[FAITH] Directions

When my kids were younger, they had a jack-in-the-box.  Not the hamburger, the toy.  You probably had one growing up, too.  It’s the box with the door on top where the scary-looking clown pops out after you turn the handle (just for fun, check out the video here).  I remember watching my daughters play with the toy.  Once they got the hang of it, they could stuff the clown back into the box, then turn the handle until it popped out.  My wife and I would laugh because even though the girls knew the clown was going to jump out at them, they would still be startled and squeal when it popped out.

After they got a little older, we tried to get them not to jump when the clown popped out.  They couldn’t do it.  One night my wife and I even tried to turn the handle, listen to the music, and not be startled when the clown made its appearance.  After all, we should know it was coming, right?

We finally gave up.  Even though we should have known what was coming, we still reacted as if we had no idea.

I’ve been listening to a podcast from Andy Stanley about the Principle of the Path.  Andy is a pastor from Atlanta and his latest book is about how direction equals destination.  His basic premise is that no amount of prayer, planning, or intent can move you closer to your goal if you are on the wrong path.  If you live in Arkansas and you want to go to California, you’re not going to get there if you head east on I-40.  It’s impossible.

But who would go east from Arkansas if they really wanted to end up in California?  It’s ludicrous, right?  Sure it is, but we do it every.

How many people want to get in shape, but hit the snooze button on their morning exercise more than they should?

Do you desire to be financially independent but continue to spend now and pay-it-off later?

How many of us desire to be a great husband and father but regularly skimp on family time to work?

What about our faith?  Do you desire to have a deep relationship with Christ, but don’t commit the time to pray and study?

I’ve been guilty of all of the above at some point.  It’s a daily struggle to live in a manner consistent with our goals.  The most frustrating part is when we realize we haven’t reached our goals we act surprised.  Bad luck, we say.  The stars didn’t align.  We blame it on someone else.  Maybe we even blame it on God.  99% of the time we’re dead wrong.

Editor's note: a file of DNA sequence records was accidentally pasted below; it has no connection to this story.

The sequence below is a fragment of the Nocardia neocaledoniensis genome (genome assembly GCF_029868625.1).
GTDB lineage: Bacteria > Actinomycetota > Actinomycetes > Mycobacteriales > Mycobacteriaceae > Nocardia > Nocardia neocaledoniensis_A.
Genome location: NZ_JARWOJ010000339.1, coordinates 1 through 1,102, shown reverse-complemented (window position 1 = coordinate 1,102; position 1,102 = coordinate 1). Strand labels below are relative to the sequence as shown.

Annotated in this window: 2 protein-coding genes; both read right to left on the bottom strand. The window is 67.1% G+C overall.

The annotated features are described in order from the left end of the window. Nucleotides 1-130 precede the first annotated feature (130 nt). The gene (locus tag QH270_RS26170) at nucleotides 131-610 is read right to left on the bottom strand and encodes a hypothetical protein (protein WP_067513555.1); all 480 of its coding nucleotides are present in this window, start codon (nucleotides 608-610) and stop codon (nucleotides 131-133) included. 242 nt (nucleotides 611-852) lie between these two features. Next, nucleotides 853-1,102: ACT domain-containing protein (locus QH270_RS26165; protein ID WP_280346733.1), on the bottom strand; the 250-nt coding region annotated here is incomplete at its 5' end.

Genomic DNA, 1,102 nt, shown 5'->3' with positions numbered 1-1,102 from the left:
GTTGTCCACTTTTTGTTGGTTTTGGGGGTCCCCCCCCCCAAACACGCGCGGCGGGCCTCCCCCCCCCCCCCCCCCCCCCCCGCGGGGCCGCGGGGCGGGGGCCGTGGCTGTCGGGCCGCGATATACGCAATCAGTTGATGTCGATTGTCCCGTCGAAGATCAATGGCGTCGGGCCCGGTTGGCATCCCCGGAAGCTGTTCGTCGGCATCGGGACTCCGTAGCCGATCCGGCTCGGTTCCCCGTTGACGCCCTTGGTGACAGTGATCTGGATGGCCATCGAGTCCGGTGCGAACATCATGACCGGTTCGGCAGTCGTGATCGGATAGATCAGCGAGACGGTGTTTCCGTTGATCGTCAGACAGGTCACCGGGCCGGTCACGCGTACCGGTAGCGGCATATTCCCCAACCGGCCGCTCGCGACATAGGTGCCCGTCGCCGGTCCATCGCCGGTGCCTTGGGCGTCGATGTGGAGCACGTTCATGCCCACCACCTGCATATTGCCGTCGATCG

If we were really honest with ourselves, if we really took the time to look at the path we’ve been on, we’d see that we never had a chance.  Oh sure, we prayed about it every now and then.  We planned.  We had every intention of getting there.  But from the moment we started out, we were headed east when we really wanted to go west.  Our direction over-ruled our intention.

So how do we keep from heading down the wrong path?

There are probably other ways to approach it, but I believe the most effective way to keep from going the wrong direction is to surround yourself with people who have the experience and perspective to give you sound advice.

Without good direction, people lose their way; the more wise counsel you follow, the better your chances.  Proverbs 11:14 (The Message)

Not too long ago, I had a big decision to make.  I didn’t have long to make it, and I didn’t feel led in a clear direction.  Prayer didn’t help.  Talking with my wife didn’t help.  It was only after I sought a friend’s advice that I began to be able to think through the issue clearly.  My friend had been through similar situations in the past and was able to cut through the emotion of my personal experience and ask me the difficult questions.  Over the course of several lunches, we worked through the different options and I was able to make a much wiser decision than I could have without his help.

What we’ve found in our own lives is that our intentions don’t dictate where we end up, the path we are on is what leads us.  Many people think they are headed one direction, but their path is leading them in a totally different direction.  My goal is that no one would be like my daughters and the jack-in-the-box:  we don’t want to be surprised at the end when we should have known what was coming.

Image credit: Brandi Sims

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